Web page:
This isn’t a unique effect of cannabis, though. Similar effects are seen with nicotine and alcohol. Most people who use marijuana don’t use harder drugs, but the potential is there.



Legalization and Increasing Use

In September 2021, Columbia University published an article talking about an increase in the prevalence of marijuana use in the U.S. resulting from recreational legalization.

A study was conducted at Columbia University Mailman School of Public Health. According to the findings, passing marijuana legalization laws raised the odds of past-year and past-month cannabis use. That means those people who used cannabis at least once in the past year when surveyed or in the past month.

These trends were highest among Hispanic, other, and non-Hispanic white race/ethnicity compared to previous periods.

There were no changes in use observed among non-Hispanic black people or individuals aged 12 to 20 of all racial and ethnic groups.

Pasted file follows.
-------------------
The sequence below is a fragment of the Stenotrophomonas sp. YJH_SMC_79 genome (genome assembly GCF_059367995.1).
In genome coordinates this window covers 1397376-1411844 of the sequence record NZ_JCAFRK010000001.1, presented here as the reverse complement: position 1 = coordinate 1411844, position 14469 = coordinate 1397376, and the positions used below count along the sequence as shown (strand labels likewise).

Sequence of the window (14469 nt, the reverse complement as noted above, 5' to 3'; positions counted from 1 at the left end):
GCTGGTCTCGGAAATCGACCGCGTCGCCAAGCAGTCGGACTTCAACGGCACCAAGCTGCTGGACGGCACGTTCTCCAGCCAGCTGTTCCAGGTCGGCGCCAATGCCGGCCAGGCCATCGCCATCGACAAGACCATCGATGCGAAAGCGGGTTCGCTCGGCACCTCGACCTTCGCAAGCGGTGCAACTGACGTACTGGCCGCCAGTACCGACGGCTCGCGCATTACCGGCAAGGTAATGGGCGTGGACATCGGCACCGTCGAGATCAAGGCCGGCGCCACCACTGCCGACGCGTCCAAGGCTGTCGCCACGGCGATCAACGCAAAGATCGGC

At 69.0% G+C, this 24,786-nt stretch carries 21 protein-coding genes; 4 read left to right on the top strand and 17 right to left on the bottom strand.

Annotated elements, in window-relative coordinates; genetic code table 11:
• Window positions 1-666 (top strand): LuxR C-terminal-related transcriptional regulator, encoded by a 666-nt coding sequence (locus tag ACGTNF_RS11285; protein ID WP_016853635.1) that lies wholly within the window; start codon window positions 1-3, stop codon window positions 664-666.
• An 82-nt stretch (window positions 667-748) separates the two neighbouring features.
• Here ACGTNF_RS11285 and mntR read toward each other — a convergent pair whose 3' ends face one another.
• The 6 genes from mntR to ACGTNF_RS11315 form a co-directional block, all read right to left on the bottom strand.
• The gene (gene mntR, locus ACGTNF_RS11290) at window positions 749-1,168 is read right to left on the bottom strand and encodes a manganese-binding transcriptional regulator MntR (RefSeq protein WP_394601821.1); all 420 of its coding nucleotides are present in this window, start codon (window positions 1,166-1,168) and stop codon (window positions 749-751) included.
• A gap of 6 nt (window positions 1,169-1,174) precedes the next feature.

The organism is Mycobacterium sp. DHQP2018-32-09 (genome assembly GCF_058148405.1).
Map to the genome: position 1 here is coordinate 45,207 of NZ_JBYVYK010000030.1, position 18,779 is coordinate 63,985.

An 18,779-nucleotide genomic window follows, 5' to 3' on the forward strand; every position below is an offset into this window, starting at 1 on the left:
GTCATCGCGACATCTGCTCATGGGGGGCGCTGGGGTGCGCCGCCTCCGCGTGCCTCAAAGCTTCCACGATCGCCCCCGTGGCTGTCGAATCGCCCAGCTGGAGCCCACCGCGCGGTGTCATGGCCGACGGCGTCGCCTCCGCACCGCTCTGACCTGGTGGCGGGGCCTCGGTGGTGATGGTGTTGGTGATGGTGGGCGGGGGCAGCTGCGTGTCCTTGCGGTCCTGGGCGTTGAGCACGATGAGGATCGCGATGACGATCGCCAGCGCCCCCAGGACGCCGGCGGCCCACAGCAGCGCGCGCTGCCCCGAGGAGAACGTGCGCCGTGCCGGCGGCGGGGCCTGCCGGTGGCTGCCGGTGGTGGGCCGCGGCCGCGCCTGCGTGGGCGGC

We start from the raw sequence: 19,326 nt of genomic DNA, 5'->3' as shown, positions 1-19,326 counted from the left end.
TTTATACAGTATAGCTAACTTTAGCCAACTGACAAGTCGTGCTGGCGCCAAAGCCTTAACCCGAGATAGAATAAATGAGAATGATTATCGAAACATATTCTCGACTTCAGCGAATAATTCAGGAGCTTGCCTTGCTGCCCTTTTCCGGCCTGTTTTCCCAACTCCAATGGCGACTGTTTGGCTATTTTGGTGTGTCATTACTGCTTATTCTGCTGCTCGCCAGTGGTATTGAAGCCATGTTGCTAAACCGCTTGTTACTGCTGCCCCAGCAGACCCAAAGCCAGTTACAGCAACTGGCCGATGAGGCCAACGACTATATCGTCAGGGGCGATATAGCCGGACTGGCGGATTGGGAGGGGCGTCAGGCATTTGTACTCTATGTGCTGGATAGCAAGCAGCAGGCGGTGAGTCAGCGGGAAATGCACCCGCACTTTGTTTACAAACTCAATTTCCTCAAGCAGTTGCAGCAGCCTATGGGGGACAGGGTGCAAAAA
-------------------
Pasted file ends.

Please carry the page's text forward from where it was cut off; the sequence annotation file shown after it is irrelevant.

Long-Term Effects

We know marijuana affects brain development. When teens and adolescents begin using it, it can impair learning, memory, and thinking. The use of the drug also affects how the brain builds connections.

In one study from researchers at Duke University and New Zealand, there was a link between heavy marijuana smoking during the teen years and lower IQ. Teens with an ongoing marijuana use disorder lost an average of eight IQ points between the ages of 13 and 38.

The loss in mental abilities didn’t completely return to those who quit using marijuana as adults.

On the other hand, the adults who started smoking marijuana later in their life didn’t experience notable declines in IQ.